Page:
Politics is often very much a matter of worldview. As such, that which attracts people on one side will often repulse those on the other.
President Obama's campaign has put together a slick little Flash site called "The Life of Julia" which details the 67+ year life of a woman named Julia who has, though great providence, managed to live out her entire lifespan during the administration of President Obama.
When we first meet her, Julia is 3, and she has been enrolled in Head Start so that she'll be ready to "learn and succeed" in kindergarten. Under Romney, we are warned, the Head Start program might be cut 20%, and so Julia might not get her pre-school education.
We follow Julia through the rest of her life, as she benefits from Federal school programs, takes out federally subsidized student loans for her seven year odyssey through college, benefits from the contraceptive mandate, is protected from unfair pay practices by equal pay for equal work legislation, enjoys federally mandated maternity care when she "decides to have a child" at 31, sends her child to a public school full of federal programs, and eventually manages to fulfill everyones dream of retiring on social security and working in the community garden. All along the way, Obama is there, a benevolent presence protecting her from the rapacity of the Romney/Ryan budget.
I'm sure that Obama campaign would not have put out such a highly visible advertisement if they didn't think that it displayed all that was most wonderful about ObamaWorld. But to those who don't see their primary relationship in life as being with the all-protecting state, it's actually a mildly spooky piece of work. Julia is utterly alone. You never see her with parents, siblings, friends, boyfriend (or girlfriend, for that matter), or spouse. We see her pregnant once when she "decides to have a child", and we see her with her six-year-old son Zachary once when he goes off to his federal-program-filled kindergarten. But he's never seen again, nor is any other human being. Clearly, once Zach is under the sheltering arm of the state, he has no need to see his mother again. Nor does Julia need to see parents or siblings. She doesn't even need a spouse or other "life partner". She's got the state to watch out for her, and she has a fulfilling life with equal pay, a SBA loan to start her web design business, and a community garden to work in when she retires on social security. So in each image she appears alone. Safely cocooned from the need to rely on or interact with others. All she needs is the state.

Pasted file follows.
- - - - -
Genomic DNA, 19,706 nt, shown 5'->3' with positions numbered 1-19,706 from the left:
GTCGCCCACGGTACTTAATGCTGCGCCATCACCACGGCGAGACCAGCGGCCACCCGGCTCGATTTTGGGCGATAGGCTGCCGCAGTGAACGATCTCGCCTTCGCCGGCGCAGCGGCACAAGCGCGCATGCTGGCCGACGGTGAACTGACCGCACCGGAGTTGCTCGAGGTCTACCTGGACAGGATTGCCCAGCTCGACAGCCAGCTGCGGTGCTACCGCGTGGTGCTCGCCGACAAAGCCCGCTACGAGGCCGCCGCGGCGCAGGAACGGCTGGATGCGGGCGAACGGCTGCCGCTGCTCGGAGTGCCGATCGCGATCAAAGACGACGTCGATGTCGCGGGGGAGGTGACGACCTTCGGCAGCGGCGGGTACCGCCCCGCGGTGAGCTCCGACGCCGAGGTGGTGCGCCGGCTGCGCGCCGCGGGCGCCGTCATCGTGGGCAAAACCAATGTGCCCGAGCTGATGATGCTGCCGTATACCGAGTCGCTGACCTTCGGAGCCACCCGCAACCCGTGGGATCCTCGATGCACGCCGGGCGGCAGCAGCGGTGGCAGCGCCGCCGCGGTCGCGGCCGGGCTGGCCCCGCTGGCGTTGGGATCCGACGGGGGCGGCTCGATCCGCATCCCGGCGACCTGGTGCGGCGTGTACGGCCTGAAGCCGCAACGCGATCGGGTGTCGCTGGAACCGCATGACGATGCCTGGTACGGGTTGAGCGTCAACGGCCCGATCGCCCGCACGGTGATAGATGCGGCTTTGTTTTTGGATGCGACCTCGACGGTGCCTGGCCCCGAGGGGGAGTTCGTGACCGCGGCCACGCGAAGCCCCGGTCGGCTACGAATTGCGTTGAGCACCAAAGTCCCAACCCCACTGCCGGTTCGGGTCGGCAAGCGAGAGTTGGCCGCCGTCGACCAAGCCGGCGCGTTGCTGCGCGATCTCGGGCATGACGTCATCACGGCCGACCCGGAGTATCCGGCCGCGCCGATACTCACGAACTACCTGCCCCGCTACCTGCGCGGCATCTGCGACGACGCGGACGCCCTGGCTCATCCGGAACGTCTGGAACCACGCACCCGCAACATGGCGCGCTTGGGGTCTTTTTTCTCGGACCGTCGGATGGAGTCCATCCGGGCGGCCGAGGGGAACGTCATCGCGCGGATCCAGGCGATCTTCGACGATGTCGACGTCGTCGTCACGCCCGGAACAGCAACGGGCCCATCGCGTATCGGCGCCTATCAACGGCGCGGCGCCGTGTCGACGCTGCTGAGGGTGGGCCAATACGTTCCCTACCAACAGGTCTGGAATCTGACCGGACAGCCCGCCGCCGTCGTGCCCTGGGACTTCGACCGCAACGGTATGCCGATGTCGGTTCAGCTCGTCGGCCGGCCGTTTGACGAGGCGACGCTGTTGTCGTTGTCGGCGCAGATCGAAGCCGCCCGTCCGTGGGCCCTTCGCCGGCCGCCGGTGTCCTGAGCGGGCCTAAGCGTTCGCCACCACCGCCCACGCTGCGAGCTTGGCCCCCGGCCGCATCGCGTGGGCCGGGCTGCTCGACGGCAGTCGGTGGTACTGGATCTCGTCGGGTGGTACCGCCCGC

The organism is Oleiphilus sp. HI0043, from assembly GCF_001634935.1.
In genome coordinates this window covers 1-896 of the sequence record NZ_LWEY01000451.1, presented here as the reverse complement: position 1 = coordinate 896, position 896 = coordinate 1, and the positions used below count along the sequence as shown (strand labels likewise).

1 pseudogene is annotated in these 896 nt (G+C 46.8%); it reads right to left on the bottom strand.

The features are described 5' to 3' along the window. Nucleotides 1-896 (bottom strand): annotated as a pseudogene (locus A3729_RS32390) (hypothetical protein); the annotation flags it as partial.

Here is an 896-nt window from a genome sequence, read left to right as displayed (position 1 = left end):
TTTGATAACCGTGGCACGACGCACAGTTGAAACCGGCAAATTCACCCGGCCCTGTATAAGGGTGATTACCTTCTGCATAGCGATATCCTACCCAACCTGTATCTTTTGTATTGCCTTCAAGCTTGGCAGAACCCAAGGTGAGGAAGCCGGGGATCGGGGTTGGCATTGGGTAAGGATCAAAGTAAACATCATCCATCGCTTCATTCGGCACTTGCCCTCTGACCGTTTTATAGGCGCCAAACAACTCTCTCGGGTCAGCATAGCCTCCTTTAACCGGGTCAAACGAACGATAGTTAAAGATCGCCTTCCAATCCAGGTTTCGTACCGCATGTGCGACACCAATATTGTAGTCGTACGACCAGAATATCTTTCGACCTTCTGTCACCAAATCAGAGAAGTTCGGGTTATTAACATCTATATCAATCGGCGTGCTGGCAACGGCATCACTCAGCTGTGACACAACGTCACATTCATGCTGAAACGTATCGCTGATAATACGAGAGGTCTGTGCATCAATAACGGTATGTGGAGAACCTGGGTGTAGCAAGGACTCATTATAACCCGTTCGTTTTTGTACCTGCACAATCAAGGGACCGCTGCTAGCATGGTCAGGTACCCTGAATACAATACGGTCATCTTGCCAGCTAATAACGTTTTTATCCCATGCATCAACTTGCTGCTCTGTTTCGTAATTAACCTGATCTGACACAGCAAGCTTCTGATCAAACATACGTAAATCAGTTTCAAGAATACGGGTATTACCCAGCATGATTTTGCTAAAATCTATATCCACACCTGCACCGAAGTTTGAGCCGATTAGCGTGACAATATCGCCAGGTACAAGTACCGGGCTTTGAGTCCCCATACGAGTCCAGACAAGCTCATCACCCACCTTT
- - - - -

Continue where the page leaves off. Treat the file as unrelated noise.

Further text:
I just hope they've legalized drugs too. It's a brave new world out there.
Notes From the Road: Not Dead Yet
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